Click here to go to the Qué tal in the Current Skies web site for more observing information for this month.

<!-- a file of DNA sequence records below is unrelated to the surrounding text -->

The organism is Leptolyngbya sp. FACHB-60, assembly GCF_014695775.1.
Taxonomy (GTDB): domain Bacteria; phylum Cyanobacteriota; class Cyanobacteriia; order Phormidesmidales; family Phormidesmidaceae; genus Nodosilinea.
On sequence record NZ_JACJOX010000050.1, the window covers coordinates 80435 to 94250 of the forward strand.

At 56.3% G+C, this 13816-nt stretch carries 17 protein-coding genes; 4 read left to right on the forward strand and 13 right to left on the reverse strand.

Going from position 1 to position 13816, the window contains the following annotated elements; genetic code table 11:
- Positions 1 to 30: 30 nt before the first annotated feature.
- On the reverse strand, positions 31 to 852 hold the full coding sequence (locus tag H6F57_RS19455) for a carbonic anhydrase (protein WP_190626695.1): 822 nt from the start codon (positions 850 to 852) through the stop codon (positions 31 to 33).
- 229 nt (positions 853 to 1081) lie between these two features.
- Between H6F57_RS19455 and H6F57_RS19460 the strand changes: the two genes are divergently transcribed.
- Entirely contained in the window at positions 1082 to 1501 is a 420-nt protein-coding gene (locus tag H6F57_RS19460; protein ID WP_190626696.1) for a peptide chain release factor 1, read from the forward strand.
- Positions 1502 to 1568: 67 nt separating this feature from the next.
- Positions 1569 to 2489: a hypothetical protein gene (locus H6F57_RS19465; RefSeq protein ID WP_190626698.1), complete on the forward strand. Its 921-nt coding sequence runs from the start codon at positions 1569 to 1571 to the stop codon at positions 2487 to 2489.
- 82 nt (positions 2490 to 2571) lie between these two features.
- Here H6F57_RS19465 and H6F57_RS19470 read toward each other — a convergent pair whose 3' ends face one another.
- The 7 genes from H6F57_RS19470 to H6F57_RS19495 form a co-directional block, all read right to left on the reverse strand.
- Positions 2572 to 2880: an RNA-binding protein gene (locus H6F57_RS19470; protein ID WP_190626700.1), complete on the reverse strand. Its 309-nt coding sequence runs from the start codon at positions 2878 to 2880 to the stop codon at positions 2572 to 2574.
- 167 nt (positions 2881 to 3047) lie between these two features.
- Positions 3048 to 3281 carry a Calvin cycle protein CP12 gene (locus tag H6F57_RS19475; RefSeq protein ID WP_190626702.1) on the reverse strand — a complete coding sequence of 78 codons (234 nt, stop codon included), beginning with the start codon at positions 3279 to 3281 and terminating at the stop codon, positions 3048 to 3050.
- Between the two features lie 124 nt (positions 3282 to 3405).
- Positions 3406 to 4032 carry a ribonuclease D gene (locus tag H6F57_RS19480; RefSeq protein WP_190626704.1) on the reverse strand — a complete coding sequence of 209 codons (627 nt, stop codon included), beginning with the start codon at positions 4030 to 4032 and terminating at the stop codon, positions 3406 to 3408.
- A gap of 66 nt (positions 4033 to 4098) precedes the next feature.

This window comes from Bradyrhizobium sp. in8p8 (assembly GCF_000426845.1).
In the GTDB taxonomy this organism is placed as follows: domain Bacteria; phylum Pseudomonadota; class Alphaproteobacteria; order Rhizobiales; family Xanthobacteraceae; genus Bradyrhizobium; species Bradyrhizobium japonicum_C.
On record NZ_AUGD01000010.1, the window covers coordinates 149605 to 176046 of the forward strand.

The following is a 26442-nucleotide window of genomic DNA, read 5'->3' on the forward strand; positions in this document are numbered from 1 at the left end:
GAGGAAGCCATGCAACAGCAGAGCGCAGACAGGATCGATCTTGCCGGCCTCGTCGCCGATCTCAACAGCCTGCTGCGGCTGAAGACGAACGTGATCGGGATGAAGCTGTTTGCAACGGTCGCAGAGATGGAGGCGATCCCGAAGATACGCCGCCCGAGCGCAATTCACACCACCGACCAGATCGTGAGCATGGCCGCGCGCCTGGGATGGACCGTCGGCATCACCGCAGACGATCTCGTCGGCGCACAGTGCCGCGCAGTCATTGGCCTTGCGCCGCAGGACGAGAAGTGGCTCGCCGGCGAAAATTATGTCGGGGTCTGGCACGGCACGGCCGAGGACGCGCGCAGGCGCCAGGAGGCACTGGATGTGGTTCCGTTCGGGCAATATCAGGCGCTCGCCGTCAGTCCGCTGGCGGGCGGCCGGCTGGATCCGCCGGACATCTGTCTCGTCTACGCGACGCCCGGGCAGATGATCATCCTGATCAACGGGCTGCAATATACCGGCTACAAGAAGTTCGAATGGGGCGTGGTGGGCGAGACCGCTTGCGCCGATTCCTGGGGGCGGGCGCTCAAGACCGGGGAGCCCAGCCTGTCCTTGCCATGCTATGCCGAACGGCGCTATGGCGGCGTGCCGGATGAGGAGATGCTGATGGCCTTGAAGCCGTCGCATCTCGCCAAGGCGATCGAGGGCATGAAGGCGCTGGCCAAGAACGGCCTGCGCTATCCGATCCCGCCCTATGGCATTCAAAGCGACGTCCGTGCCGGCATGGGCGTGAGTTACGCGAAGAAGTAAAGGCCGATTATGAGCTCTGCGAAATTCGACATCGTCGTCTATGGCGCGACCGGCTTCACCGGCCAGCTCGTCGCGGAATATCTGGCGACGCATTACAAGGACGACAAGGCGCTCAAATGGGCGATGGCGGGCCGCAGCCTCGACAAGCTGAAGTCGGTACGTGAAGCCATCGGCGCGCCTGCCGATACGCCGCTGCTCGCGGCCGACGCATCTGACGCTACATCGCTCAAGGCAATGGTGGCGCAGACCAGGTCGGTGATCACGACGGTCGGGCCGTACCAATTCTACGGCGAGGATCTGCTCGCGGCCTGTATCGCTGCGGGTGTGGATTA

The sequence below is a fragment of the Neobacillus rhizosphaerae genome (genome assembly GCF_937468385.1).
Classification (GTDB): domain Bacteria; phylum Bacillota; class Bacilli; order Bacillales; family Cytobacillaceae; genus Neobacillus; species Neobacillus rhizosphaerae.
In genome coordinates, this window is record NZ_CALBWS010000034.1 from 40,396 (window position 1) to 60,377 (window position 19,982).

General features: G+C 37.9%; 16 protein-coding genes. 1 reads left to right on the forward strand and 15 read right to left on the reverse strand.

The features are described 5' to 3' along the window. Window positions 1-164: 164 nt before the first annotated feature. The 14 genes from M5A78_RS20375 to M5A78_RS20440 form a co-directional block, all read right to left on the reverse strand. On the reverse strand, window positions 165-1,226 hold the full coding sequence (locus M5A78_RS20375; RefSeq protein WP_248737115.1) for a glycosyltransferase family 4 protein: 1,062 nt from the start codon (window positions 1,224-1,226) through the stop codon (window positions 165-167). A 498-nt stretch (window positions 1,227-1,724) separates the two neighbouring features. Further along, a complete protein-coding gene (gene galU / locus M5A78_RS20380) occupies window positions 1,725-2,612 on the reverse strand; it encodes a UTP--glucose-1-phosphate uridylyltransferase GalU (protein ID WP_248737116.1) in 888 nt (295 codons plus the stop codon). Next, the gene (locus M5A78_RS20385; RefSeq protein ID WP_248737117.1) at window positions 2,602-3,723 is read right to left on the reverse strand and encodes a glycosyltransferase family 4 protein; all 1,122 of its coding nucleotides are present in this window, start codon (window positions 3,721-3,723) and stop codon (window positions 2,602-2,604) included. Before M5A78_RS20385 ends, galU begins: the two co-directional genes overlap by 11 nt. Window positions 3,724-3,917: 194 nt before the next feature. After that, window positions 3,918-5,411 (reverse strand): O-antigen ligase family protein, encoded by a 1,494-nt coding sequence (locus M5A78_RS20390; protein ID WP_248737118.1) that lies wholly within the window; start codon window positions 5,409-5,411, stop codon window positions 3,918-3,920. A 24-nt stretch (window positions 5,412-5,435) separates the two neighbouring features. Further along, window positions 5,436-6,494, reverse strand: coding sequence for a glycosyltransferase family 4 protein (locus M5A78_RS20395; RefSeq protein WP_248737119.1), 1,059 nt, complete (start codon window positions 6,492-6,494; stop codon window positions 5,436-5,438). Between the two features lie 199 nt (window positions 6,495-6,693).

Dwarf Planet Ceres paired up with one of the larger asteroids, Vesta. Mars and the blue-white star Spica form the base of a triangle with the two asteroids as the point. Looking further eastward for the third celestial pair, and outshining everything else is the very near full Moon and a few degrees away the planet Saturn. As this graphic shows the asteroid 2 Pallas is close enough to the star Regulus in Leo so that both fit within the field of view of binoculars. Regulus shines at magnitude 1.4 while about 2 degrees away is the 8th magnitude asteroid Pallas.Tuesday evening after local time for sunset there will be an opportunity to see several interesting pairs of celestial objects divided among three planets, our Moon, and several asteroids as this graphic shows. Jupiter is the single this evening, over the southwestern horizon near the twin stars of Pollux and Castor. Higher above the southern horizon is the constellation Leo the Lion with its distinctive backward question mark star pattern. At the bottom of the question mark is one of the celestial pairs, the star Regulus and the nearby asteroid 2 Pallas. Continuing eastward is the